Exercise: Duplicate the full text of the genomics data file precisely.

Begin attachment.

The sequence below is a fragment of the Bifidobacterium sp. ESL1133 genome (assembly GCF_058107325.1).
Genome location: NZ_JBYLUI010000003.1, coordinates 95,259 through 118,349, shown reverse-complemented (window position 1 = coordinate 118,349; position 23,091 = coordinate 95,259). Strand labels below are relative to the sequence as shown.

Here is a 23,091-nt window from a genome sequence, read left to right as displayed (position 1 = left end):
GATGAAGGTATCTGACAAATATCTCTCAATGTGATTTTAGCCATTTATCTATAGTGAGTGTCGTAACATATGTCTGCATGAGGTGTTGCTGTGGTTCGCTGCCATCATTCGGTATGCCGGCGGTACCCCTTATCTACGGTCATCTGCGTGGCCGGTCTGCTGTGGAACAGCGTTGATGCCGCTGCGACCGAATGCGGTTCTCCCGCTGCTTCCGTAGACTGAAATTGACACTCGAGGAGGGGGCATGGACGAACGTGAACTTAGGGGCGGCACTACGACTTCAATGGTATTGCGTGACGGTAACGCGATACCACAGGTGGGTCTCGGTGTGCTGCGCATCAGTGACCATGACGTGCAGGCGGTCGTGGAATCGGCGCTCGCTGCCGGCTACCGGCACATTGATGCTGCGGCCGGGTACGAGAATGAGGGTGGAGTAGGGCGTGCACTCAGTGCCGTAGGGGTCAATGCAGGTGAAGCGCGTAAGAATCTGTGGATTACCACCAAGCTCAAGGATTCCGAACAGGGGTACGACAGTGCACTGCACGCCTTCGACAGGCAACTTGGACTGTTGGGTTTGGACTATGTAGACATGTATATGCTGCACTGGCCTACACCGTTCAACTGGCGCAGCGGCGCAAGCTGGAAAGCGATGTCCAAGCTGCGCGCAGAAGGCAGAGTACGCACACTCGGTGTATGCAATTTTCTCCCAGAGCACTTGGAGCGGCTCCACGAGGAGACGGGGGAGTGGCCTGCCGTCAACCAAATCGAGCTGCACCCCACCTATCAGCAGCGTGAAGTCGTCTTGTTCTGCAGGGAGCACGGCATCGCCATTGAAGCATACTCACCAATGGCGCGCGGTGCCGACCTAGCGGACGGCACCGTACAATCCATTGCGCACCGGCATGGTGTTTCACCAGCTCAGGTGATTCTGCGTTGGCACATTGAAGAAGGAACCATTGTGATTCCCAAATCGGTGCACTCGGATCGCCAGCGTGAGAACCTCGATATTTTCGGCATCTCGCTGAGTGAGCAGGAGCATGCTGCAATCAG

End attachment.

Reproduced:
The sequence below is a fragment of the Bifidobacterium sp. ESL1133 genome (assembly GCF_058107325.1).
Genome location: NZ_JBYLUI010000003.1, coordinates 95,259 through 118,349, shown reverse-complemented (window position 1 = coordinate 118,349; position 23,091 = coordinate 95,259). Strand labels below are relative to the sequence as shown.

Here is a 23,091-nt window from a genome sequence, read left to right as displayed (position 1 = left end):
GATGAAGGTATCTGACAAATATCTCTCAATGTGATTTTAGCCATTTATCTATAGTGAGTGTCGTAACATATGTCTGCATGAGGTGTTGCTGTGGTTCGCTGCCATCATTCGGTATGCCGGCGGTACCCCTTATCTACGGTCATCTGCGTGGCCGGTCTGCTGTGGAACAGCGTTGATGCCGCTGCGACCGAATGCGGTTCTCCCGCTGCTTCCGTAGACTGAAATTGACACTCGAGGAGGGGGCATGGACGAACGTGAACTTAGGGGCGGCACTACGACTTCAATGGTATTGCGTGACGGTAACGCGATACCACAGGTGGGTCTCGGTGTGCTGCGCATCAGTGACCATGACGTGCAGGCGGTCGTGGAATCGGCGCTCGCTGCCGGCTACCGGCACATTGATGCTGCGGCCGGGTACGAGAATGAGGGTGGAGTAGGGCGTGCACTCAGTGCCGTAGGGGTCAATGCAGGTGAAGCGCGTAAGAATCTGTGGATTACCACCAAGCTCAAGGATTCCGAACAGGGGTACGACAGTGCACTGCACGCCTTCGACAGGCAACTTGGACTGTTGGGTTTGGACTATGTAGACATGTATATGCTGCACTGGCCTACACCGTTCAACTGGCGCAGCGGCGCAAGCTGGAAAGCGATGTCCAAGCTGCGCGCAGAAGGCAGAGTACGCACACTCGGTGTATGCAATTTTCTCCCAGAGCACTTGGAGCGGCTCCACGAGGAGACGGGGGAGTGGCCTGCCGTCAACCAAATCGAGCTGCACCCCACCTATCAGCAGCGTGAAGTCGTCTTGTTCTGCAGGGAGCACGGCATCGCCATTGAAGCATACTCACCAATGGCGCGCGGTGCCGACCTAGCGGACGGCACCGTACAATCCATTGCGCACCGGCATGGTGTTTCACCAGCTCAGGTGATTCTGCGTTGGCACATTGAAGAAGGAACCATTGTGATTCCCAAATCGGTGCACTCGGATCGCCAGCGTGAGAACCTCGATATTTTCGGCATCTCGCTGAGTGAGCAGGAGCATGCTGCAATCAG